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While the snapshot process, let’s discuss what Amazon is doing behind the scenes to process the LDIF file.  We first saw that it performs some light validation on the LDIF file, it then takes a snapshot of the directory, then applies to the changes to a single domain controller by selecting one as the schema master, removing it from directory replication, and applying the LDIF file using the our favorite old school tool LDIFDE.EXE.  Lastly, the domain controller is added back into replication to replicate the changes to the other domain controller and complete the changes.  If you’ve been administering Windows AD you’ll know this has appeared recommended best practices for schema updates over the years.

Once the process is complete the console updates to show completion of the schema installation and the creation of the snapshot.

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AWS Managed Microsoft AD Deep Dive Part 5 – Security

AWS Managed Microsoft AD Deep Dive  Part 5 – Security

You didn’t think I was done with AWS Managed Microsoft AD yet did you?  In this post I’m going to perform some tests to evaluate the protocols and ciphers suites available for LDAPS as well as checking out the managed Domain Controllers support for NTLMv1 and the cipher suites supported for Kerberos.  I’ll be using the same testing mechanisms I used when for my series on Microsoft Azure Active Directory Domain Services.

For those of you who are new to the series, I’ve been performing a deep dive review of AWS Managed Microsoft AD which is Amazon’s answer to a managed Windows Active Directory service.  In the first post I provided a high level overview of the service, in the second post I covered the setup of the service, the third post reviewed the directory structure, pre-configured security principals and group policies, and the delegated security model, and in the fourth entry I delved into how Amazon has managed to delegate configuration of LDAPS and the requirements that pop up due to their design choices.  I highly recommend you review those posts as well as my series on Microsoft Azure AD Domain Services if you’d like to compare the two services.

I’ve made a modification to my lab and have added another server named SERVER02 which will be running Linux.  The updated Visio looks like this.

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Server01 has been configured with the Windows Remote Server Administration Tools (RSAT) for Active Directory as well as holding the Active Directory Certificate Services (AD CS) role and being configured as a root Enterprise CA.  I’ve also done all the necessary configuration to distribute the certificates to the managed domain controllers and have successfully tested LDAPS.  Server02 will be used to test SSLv3 and NTLM.  I’ve modified the instance to use the domain controllers as DNS servers by overriding DHCP settings as outlined in this article.

The first thing I’m going to do is test to see if SSLv3 has been disabled on the managed domain controllers.  Recall that the managed Domain Controllers are running Windows Server 2012 R2 which has SSLv3 enabled by default.  It can be disabled by modifying the registry as documented here.  Believe it or not you can connect to the managed domain controllers registry via a remote registry connection.  Checking the registry location shows that the SSLv3 node hasn’t been created which is indicative of SSLv3 still being enabled.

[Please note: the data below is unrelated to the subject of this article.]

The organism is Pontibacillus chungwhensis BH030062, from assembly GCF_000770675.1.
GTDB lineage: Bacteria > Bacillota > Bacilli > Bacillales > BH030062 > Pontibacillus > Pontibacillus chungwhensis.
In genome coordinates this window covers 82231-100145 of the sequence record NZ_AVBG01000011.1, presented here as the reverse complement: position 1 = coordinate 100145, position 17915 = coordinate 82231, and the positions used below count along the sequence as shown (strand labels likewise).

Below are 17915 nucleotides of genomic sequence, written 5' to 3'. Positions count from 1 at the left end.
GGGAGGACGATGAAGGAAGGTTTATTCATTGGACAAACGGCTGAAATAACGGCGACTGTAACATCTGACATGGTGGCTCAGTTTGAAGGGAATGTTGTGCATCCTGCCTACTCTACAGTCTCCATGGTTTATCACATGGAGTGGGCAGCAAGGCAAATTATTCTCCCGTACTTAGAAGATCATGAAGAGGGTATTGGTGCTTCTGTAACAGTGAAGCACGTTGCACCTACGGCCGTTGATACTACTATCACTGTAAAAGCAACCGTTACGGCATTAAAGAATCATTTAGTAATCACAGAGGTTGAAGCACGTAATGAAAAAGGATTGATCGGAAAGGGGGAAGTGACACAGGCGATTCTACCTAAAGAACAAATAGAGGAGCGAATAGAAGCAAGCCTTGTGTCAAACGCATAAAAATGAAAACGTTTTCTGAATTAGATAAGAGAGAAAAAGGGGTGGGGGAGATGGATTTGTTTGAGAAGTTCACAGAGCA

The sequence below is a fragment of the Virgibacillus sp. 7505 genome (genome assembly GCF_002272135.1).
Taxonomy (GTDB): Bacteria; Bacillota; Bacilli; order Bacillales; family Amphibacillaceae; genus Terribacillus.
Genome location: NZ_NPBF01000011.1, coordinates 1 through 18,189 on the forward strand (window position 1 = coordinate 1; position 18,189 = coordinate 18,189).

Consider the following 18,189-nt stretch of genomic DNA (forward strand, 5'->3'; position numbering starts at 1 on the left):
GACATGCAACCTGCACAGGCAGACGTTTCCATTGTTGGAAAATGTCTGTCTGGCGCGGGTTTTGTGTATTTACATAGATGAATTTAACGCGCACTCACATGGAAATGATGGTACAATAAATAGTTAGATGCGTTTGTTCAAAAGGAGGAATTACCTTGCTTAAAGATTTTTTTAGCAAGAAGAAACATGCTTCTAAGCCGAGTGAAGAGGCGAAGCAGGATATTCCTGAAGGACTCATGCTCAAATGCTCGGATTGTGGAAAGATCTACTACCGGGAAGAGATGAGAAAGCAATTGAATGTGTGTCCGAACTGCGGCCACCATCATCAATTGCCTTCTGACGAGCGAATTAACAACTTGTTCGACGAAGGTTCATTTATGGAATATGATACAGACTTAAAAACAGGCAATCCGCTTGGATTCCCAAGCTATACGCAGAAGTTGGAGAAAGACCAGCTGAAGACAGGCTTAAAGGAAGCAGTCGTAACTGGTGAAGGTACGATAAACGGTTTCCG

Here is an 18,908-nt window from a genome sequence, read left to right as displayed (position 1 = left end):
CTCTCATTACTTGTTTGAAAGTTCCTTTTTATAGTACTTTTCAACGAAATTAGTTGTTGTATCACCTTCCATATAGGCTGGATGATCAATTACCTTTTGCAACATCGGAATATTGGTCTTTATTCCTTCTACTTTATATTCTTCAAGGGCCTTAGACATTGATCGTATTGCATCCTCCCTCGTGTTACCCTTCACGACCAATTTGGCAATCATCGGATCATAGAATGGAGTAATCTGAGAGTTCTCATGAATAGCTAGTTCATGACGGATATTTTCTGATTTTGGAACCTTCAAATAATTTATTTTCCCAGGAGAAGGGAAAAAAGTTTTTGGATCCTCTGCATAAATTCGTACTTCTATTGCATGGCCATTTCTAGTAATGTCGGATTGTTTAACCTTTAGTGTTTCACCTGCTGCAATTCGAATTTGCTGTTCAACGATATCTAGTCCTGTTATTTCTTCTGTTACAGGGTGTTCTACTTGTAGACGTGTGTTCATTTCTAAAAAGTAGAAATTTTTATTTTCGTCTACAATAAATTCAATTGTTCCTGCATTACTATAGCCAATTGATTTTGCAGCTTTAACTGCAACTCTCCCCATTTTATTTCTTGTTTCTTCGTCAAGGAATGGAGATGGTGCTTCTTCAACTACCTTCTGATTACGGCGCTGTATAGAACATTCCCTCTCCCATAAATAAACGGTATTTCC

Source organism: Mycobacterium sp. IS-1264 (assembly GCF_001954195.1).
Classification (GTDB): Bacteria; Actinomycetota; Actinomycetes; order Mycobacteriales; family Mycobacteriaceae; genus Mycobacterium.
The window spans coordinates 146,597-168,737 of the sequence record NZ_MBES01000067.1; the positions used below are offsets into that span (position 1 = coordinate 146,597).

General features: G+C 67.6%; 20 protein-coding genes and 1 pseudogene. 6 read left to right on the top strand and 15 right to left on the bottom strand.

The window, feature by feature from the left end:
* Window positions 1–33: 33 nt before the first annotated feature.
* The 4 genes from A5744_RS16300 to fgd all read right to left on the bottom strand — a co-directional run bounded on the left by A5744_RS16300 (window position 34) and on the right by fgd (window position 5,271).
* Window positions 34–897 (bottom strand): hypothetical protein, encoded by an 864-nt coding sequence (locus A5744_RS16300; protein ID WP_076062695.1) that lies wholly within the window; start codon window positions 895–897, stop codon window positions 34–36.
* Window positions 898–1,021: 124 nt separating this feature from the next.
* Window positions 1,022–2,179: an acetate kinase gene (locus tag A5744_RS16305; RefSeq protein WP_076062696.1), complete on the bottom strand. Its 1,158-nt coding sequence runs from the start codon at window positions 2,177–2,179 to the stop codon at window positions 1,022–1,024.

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To be sure I checked it using the same method that I used in my Azure AD Domain Services post which is essentially compiling another version of openssh that supports SSLv3.  After the customized version was installed and I queried the Domain Controller over port 636 which you can see in the screenshot below that SSLv3 is still enabled.  Suffice to say this surprised me considering what I had seen so far in regards to the security of the service.  This will be a show stopper for some organizations in adopting the service especially since it isn’t configurable by the customer that I observed.

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So SSLv3 is enabled and presents a risk.  Have the cipher suites been hardened?  For this I’ll again use a tool developed by Thomas Pornin.   The options I’m using perform an exhaustive search across the typically offered cipher suites, space the connections out by 1 second, and start with a minimum of sslv3.

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The results are what I expected and mimic the results I saw when testing Azure AD Domain Services, minus the support for SSLv3 which Microsoft has disabled in their managed offering.  The supported cipher suites look to be the out of the box defaults for Server 2012 R2 and include RC4 and 3DES which are ciphers with known vulnerabilities.  The inability to disallow the ciphers might again be a show stopper for organizations with strict security requirements.

The Kerberos protocol is a critical component of Windows Active Directory providing the glue to hold the service together including (but in no way exhaustive) being behind the users authentication to a domain-joined machine, the single sign-on experience, and the ability to form trusts with other forests.  Given the importance of the protocol, it’s important to ensure its backed by strong ciphers.  The ciphers supported by a Windows Active Directory are configurable and can be checked by looking at the msDS-SupportedEncryptionTypes attribute of a domain controller object.